Calendar An icon of a desk calendar. Cancel An icon of a circle with a diagonal line across. Caret An icon of a block arrow pointing to the right. Email An icon of a paper envelope. Facebook An icon of the Facebook "f" mark. Google An icon of the Google "G" mark. Linked In An icon of the Linked In "in" mark. Logout An icon representing logout. Profile An icon that resembles human head and shoulders. Telephone An icon of a traditional telephone receiver. Tick An icon of a tick mark. Is Public An icon of a human eye and eyelashes. Is Not Public An icon of a human eye and eyelashes with a diagonal line through it. Pause Icon A two-lined pause icon for stopping interactions. Quote Mark A opening quote mark. Quote Mark A closing quote mark. Arrow An icon of an arrow. Folder An icon of a paper folder. Breaking An icon of an exclamation mark on a circular background. Camera An icon of a digital camera. Caret An icon of a caret arrow. Clock An icon of a clock face. Close An icon of the an X shape. Close Icon An icon used to represent where to interact to collapse or dismiss a component Comment An icon of a speech bubble. Comments An icon of a speech bubble, denoting user comments. Comments An icon of a speech bubble, denoting user comments. Ellipsis An icon of 3 horizontal dots. Envelope An icon of a paper envelope. Facebook An icon of a facebook f logo. Camera An icon of a digital camera. Home An icon of a house. Instagram An icon of the Instagram logo. LinkedIn An icon of the LinkedIn logo. Magnifying Glass An icon of a magnifying glass. Search Icon A magnifying glass icon that is used to represent the function of searching. Menu An icon of 3 horizontal lines. Hamburger Menu Icon An icon used to represent a collapsed menu. Next An icon of an arrow pointing to the right. Notice An explanation mark centred inside a circle. Previous An icon of an arrow pointing to the left. Rating An icon of a star. Tag An icon of a tag. Twitter An icon of the Twitter logo. Video Camera An icon of a video camera shape. Speech Bubble Icon A icon displaying a speech bubble WhatsApp An icon of the WhatsApp logo. Information An icon of an information logo. Plus A mathematical 'plus' symbol. Duration An icon indicating Time. Success Tick An icon of a green tick. Success Tick Timeout An icon of a greyed out success tick. Loading Spinner An icon of a loading spinner. Facebook Messenger An icon of the facebook messenger app logo. Facebook An icon of a facebook f logo. Facebook Messenger An icon of the Twitter app logo. LinkedIn An icon of the LinkedIn logo. WhatsApp Messenger An icon of the Whatsapp messenger app logo. Email An icon of an mail envelope. Copy link A decentered black square over a white square.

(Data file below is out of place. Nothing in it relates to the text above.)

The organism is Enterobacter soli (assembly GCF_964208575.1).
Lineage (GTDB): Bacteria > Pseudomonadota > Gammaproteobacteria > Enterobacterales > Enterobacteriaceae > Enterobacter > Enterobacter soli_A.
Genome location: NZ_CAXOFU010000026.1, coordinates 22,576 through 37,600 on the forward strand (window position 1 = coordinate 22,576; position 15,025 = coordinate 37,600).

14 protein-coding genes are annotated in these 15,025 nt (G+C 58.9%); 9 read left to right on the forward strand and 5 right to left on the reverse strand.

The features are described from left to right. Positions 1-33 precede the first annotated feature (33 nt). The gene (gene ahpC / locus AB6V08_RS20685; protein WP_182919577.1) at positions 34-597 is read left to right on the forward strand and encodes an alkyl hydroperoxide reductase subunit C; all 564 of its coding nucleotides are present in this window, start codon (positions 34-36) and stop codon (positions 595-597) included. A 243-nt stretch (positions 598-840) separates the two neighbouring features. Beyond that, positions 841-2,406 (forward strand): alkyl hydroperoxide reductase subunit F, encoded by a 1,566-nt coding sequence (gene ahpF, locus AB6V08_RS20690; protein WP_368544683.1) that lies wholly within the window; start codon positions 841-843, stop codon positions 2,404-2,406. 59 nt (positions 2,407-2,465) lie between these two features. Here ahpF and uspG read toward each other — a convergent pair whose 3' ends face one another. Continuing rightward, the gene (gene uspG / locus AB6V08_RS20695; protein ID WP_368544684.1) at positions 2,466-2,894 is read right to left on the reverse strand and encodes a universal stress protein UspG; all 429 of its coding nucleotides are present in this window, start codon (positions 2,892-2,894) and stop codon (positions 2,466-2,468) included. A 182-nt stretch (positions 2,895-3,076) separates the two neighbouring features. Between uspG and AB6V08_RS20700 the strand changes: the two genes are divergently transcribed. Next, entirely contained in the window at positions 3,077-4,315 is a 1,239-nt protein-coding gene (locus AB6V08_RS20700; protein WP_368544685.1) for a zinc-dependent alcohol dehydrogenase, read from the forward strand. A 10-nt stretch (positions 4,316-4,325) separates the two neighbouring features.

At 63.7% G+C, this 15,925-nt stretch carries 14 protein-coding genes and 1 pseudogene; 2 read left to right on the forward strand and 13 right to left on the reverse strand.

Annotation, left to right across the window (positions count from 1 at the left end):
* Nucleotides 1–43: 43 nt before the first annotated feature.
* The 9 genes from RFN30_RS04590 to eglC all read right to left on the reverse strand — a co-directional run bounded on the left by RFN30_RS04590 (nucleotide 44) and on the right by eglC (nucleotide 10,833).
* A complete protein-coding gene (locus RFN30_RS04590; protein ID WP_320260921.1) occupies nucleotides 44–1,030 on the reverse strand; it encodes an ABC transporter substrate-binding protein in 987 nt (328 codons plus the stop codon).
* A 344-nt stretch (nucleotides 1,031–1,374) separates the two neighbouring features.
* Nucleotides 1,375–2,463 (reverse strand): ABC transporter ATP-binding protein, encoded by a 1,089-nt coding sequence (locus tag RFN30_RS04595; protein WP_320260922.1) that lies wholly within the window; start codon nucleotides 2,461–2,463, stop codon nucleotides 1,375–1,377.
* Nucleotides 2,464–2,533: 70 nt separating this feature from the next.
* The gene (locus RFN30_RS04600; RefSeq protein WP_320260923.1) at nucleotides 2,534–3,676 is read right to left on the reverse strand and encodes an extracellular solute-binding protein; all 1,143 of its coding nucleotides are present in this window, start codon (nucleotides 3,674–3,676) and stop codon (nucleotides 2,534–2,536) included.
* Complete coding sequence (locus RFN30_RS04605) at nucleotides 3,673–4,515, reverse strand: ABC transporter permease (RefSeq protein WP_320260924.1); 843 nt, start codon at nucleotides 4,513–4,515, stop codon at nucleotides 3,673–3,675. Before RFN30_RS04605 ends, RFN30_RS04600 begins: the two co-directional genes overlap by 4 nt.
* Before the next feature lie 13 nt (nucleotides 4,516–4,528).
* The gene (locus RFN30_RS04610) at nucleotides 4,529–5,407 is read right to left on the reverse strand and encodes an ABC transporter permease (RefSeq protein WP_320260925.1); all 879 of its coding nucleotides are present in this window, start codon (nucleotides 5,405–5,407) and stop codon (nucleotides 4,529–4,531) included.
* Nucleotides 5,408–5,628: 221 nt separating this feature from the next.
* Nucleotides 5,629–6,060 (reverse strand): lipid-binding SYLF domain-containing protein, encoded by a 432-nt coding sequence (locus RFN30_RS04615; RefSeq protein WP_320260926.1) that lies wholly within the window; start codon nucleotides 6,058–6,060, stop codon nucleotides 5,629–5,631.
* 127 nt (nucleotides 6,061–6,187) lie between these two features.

Stabilise, grow, reach the Premiership: New Dunfermline chief executive David Cook outlines Pars plans

Dunfermline CEO David Cook.
Dunfermline CEO David Cook.

David Cook is determined to recapture the togetherness of the Jim Leishman and Bert Paton eras as the new Dunfermline chief executive seeks to steer his boyhood club towards the top-flight.

Cook was formally unveiled at East End Park on Thursday after being tempted from his role as chief commercial officer at Nottingham Forest.

A Fife native, he returns home as a tumultuous campaign for Dunfermline approaches a crescendo.

The Pars remain embroiled in a Championship survival battle, the appointment of Peter Grant proved ill-fated and chairman Ross McArthur will step down at the end of the season after suffering despicable abuse from a small minority of fans.

However, Grant’s successor, John Hughes, has overseen an upturn in results and — through his inimitable force of personality — has undoubtedly fostered a renewed rapport with the Dunfermline faithful.

Building upon that, and maximising growth in the community, will be one of Cook’s priorities, from the dressing room to the boardroom.